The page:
The most ancient Jewish cemetery remaining in Padua is located in via Wiel. It was used from the 16th until the 18th century and it is located outside the Medieval city walls, but protected by 16th century bastions. It was enlarged in 1653 thanks to Salomone Marini, rabbi of the “Università degli ebrei Portoghesi di Padova” (“University of Portuguese Jews in Padua”). The cemetery hosts, among many burials, the tomb of Meir Katzenellenbogen. He was born in Prague in 1473 and died in Padua in 1585. He is the author of the “Responsa”, in which he explains the role of the rabbis of his age as Doctors of the Law rather than intermediaries between the Faithful and God. Rav Meir’s and his son Samuel’s (a talmudic rabbi himself) tombs, are visited by people from all over the world as shown by the small stones put on the tombstone.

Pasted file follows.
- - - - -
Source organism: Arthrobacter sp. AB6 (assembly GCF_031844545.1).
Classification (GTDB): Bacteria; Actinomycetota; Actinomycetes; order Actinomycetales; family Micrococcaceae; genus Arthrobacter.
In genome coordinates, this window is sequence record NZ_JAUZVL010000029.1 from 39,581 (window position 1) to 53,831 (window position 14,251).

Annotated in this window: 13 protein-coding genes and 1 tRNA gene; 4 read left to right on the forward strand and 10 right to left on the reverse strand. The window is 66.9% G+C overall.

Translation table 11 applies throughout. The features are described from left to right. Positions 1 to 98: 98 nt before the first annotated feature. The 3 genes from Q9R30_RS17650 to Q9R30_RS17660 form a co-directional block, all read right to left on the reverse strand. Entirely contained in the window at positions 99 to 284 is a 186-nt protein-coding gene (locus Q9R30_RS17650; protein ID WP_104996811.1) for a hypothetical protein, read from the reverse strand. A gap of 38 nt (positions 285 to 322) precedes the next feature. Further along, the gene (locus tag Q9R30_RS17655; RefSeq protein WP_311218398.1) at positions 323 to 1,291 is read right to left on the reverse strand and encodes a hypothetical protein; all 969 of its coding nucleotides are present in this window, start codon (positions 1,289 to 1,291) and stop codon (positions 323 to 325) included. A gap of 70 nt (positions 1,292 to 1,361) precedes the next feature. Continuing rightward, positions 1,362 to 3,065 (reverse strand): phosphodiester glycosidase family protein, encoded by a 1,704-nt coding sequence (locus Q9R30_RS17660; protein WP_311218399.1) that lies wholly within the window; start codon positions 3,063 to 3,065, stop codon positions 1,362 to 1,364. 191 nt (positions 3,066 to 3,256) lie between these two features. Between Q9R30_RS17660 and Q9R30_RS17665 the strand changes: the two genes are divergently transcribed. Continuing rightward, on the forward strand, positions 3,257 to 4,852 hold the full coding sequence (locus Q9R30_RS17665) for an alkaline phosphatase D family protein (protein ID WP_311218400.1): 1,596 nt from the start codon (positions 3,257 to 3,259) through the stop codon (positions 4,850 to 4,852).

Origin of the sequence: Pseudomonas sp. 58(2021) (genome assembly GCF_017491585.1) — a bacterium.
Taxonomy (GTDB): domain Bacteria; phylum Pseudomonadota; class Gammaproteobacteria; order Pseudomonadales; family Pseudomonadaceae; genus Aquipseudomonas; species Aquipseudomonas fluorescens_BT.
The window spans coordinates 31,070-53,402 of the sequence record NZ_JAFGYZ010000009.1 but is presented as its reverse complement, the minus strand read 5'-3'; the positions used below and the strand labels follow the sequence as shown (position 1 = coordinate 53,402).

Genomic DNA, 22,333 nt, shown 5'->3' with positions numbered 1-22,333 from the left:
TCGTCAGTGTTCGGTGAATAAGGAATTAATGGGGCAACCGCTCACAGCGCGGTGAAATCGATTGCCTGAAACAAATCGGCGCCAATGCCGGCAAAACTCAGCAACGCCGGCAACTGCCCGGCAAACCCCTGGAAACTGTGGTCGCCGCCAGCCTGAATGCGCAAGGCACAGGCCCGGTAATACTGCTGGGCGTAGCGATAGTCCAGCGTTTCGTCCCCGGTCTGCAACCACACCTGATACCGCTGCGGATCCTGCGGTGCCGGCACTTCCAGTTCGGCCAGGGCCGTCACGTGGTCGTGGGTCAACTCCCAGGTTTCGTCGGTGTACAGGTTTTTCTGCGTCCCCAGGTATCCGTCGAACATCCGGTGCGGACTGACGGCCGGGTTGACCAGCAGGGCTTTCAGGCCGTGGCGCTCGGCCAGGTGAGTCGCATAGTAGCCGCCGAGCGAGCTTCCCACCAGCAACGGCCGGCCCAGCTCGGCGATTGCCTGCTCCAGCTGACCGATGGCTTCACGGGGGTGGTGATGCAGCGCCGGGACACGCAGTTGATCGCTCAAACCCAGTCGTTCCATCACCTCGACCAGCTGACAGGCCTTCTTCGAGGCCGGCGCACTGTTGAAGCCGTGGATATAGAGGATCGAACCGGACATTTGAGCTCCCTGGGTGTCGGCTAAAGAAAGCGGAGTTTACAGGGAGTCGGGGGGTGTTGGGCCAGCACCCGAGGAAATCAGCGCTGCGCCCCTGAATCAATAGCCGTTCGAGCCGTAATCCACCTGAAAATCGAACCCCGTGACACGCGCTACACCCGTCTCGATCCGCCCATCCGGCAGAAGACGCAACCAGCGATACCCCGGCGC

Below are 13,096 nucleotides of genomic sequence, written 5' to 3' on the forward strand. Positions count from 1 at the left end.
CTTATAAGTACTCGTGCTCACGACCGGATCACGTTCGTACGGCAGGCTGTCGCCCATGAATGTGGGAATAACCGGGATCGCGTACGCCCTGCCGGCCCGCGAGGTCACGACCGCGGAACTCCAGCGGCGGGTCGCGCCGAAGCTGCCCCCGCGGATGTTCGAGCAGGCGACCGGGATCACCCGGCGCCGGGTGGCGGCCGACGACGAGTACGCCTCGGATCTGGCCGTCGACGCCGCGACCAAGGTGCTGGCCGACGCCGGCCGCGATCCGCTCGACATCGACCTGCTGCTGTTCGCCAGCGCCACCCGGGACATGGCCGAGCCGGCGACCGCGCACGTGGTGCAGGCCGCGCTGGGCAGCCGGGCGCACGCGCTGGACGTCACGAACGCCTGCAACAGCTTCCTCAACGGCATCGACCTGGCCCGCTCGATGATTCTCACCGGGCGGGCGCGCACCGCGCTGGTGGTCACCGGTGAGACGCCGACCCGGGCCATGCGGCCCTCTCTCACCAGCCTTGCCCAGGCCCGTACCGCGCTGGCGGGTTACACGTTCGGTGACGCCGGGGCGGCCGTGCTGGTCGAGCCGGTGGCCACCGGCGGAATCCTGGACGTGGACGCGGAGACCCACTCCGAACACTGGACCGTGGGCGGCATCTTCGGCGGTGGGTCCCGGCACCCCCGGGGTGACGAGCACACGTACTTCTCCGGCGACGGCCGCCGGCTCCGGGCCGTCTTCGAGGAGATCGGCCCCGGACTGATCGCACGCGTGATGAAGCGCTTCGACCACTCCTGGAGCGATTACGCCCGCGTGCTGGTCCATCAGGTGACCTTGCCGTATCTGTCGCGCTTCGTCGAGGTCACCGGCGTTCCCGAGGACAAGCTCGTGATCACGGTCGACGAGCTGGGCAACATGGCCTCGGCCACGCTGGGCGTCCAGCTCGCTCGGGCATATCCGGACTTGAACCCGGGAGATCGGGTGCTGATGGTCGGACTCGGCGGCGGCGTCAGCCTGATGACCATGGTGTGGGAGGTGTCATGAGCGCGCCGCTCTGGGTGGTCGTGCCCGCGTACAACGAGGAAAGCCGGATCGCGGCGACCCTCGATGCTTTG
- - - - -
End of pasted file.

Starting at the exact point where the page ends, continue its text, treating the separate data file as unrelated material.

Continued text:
Another famous tombstone is the one of Abram Catalan, a doctor from Padua; during the 1630-31 plague epidemic he was commissioned, with three other Jewish doctors, to watch life conditions in the Ghetto, taking the necessary measures to contain the contagion. In that period 722 people lived inside the ghetto of Padua: 634 of them were affected by the plague and 421 died. Those dead were probably buried in mass graves as no evidence has been found inside the cemetery.